Zachary Adams has been indicted for the 2011 murder of Holly Bobo, a nursing student from Tennessee. He was indicted on Wednesday for the especially aggravated kidnapping of Holly Bobo and first degree murder charges. According to sources closest to Adams, and a bad record to match, Adams was considered a danger to others for quite some time.
Long before he laid a hand on Holly Bobo,no one, not even Zachary’s own family, felt safe in his presence. In fact, his parents had sought legal protection from him via a court order in the past. Their statements in the documentation described a volatile and dangerous personality. Among the complaints against him, listed as evidence was their fear of imminent danger with him around. They stated, “He shot his mother point-blank with a 9mm Glock. He is a danger to us, and the community, and our relatives.”
Adams also shot his mother in the knee a decade earlier in 2004, and then threatened to murder his grandparents a year later in 2005. As far as Adams’ was concerned, no one was immune from his violent tendencies. He had quite a track record for violence and instability. The paper trail that precedes him reveals his propensity of violence toward women. When comparing this and the evidence surrounding his involvement in the Holly Bobo case, the evidence was overwhelmingly clear and was later indicted.
Bobo, who was a 20-year-old nursing school student from Darden, Tennessee, disappeared on April 13, 2011. It was said that the last time she was seen, a man in camouflage print clothing was spotting leading her into the woods. Prosecutors in the case have noted strong evidence that Holly Bobo was murdered and that there is no chance she survived the encounter.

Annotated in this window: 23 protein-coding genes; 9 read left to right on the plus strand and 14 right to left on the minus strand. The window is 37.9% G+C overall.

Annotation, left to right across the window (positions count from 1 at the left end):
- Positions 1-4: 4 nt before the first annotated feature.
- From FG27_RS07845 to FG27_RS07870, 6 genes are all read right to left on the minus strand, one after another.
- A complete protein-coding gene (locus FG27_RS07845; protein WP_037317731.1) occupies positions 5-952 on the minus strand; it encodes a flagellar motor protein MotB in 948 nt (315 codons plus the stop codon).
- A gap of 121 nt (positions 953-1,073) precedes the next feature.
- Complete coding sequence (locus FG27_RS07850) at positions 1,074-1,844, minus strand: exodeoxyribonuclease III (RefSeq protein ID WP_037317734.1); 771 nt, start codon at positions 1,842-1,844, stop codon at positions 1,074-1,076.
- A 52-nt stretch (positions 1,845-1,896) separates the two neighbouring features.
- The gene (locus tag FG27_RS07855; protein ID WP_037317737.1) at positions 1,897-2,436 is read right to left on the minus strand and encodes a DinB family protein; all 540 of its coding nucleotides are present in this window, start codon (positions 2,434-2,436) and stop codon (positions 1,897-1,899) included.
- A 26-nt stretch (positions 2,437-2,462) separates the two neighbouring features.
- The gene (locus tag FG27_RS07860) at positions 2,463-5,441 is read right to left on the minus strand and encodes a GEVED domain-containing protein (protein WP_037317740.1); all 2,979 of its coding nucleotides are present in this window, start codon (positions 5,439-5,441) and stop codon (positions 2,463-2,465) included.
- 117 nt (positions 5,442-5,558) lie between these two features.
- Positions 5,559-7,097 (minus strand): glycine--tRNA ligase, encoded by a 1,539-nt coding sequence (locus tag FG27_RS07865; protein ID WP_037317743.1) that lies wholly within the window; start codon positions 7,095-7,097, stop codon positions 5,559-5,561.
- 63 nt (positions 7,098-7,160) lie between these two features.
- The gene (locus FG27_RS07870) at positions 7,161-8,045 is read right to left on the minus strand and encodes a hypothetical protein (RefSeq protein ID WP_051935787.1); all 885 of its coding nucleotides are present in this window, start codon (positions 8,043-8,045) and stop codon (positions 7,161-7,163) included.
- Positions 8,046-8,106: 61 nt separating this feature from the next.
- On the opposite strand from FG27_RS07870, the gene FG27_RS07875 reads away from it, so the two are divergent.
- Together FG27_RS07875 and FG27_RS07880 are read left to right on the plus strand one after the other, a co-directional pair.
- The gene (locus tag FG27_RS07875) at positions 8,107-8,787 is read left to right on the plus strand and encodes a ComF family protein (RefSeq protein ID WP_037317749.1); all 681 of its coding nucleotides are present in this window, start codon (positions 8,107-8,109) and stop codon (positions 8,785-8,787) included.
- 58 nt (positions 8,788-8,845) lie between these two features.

When Zachary Adams’ mother, Cindy Lee King, and her husband, Joseph King II petitioned the court to protect them and their other children from Adams, he actually plead ‘guilty’ to the events they alleged against him. At that point in time, he was sentenced to serve a year in jail, but he only spent six month’s worth incarcerated, The rest of the time was spent in a drug and alcohol rehab some 50 miles away.
Not only did he leave a trail of violence and mayhem in his wake, but he also had a record for theft and a reputation for stealing large items such as an ATV, a boat, hunting materials, weapons, ammunition, tools, a chainsaw, a utility trailer, and a motorcycle. All these he took from a campground located in Sugar Tree, Tennessee. He also spent some time in the state Penitentiary.
The morning of April 13, 2011 was typical and for the most part, uneventful. The morning began with Holly, up before sunrise, prepping for an exam. Her parents, Dana and Karen Bobo, each left to go their respective jobs; Dana to his construction job and Karen to the school where she was employed as a teacher. Dana later recounted remembering that he had left her some money on the counter to use that day.
Holly’s brother, Clint, was still sleeping. The neighbor reported having heard Holly’s screams at around 7:40 am. A dog barking loudly awakened Clint. Karen Bobo called home when the neighbor had called her, reporting having heard screams coming from the Bobo property. Mrs. Bobo told Clint to get the gun and search the outside property. When he did, he found his sister’s car still parked in the driveway with a puddle of blood beside it.
Law enforcement officers assessed the situation and still felt as though Holly had been abducted. Holly Bobo was added to missing persons registries, where she has frequented the hearts and minds of Tennesseans for three years. Now, with the indictment of Zachary Adams for her abduction and subsequent murder, the case is taking a new but definitive direction.
Opinion by J.A. Johnson